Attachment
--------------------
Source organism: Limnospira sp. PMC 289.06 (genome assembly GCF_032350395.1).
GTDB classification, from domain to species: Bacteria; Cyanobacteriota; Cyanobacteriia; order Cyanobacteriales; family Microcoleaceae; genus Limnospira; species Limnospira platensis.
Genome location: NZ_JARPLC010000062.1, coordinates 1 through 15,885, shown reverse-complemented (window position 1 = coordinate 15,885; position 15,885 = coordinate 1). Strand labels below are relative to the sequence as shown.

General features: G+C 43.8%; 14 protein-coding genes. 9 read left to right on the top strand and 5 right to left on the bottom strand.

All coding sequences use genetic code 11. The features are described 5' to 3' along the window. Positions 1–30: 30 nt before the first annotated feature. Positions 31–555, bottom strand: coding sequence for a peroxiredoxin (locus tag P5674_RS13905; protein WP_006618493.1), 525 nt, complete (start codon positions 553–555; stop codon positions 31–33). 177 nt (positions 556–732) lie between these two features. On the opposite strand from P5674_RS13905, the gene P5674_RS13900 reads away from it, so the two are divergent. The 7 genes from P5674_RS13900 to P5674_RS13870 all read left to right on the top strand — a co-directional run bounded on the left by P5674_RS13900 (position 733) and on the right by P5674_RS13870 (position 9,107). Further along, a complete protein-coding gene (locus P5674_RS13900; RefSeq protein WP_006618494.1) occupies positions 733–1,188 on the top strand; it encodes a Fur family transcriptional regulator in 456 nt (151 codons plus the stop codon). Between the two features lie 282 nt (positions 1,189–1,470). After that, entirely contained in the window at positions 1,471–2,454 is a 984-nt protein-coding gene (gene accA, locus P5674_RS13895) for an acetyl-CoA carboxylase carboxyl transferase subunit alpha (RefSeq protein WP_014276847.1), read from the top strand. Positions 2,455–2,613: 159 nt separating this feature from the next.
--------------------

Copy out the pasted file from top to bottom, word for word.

Source organism: Limnospira sp. PMC 289.06 (genome assembly GCF_032350395.1).
GTDB classification, from domain to species: Bacteria; Cyanobacteriota; Cyanobacteriia; order Cyanobacteriales; family Microcoleaceae; genus Limnospira; species Limnospira platensis.
Genome location: NZ_JARPLC010000062.1, coordinates 1 through 15,885, shown reverse-complemented (window position 1 = coordinate 15,885; position 15,885 = coordinate 1). Strand labels below are relative to the sequence as shown.

General features: G+C 43.8%; 14 protein-coding genes. 9 read left to right on the top strand and 5 right to left on the bottom strand.

All coding sequences use genetic code 11. The features are described 5' to 3' along the window. Positions 1–30: 30 nt before the first annotated feature. Positions 31–555, bottom strand: coding sequence for a peroxiredoxin (locus tag P5674_RS13905; protein WP_006618493.1), 525 nt, complete (start codon positions 553–555; stop codon positions 31–33). 177 nt (positions 556–732) lie between these two features. On the opposite strand from P5674_RS13905, the gene P5674_RS13900 reads away from it, so the two are divergent. The 7 genes from P5674_RS13900 to P5674_RS13870 all read left to right on the top strand — a co-directional run bounded on the left by P5674_RS13900 (position 733) and on the right by P5674_RS13870 (position 9,107). Further along, a complete protein-coding gene (locus P5674_RS13900; RefSeq protein WP_006618494.1) occupies positions 733–1,188 on the top strand; it encodes a Fur family transcriptional regulator in 456 nt (151 codons plus the stop codon). Between the two features lie 282 nt (positions 1,189–1,470). After that, entirely contained in the window at positions 1,471–2,454 is a 984-nt protein-coding gene (gene accA, locus P5674_RS13895) for an acetyl-CoA carboxylase carboxyl transferase subunit alpha (RefSeq protein WP_014276847.1), read from the top strand. Positions 2,455–2,613: 159 nt separating this feature from the next.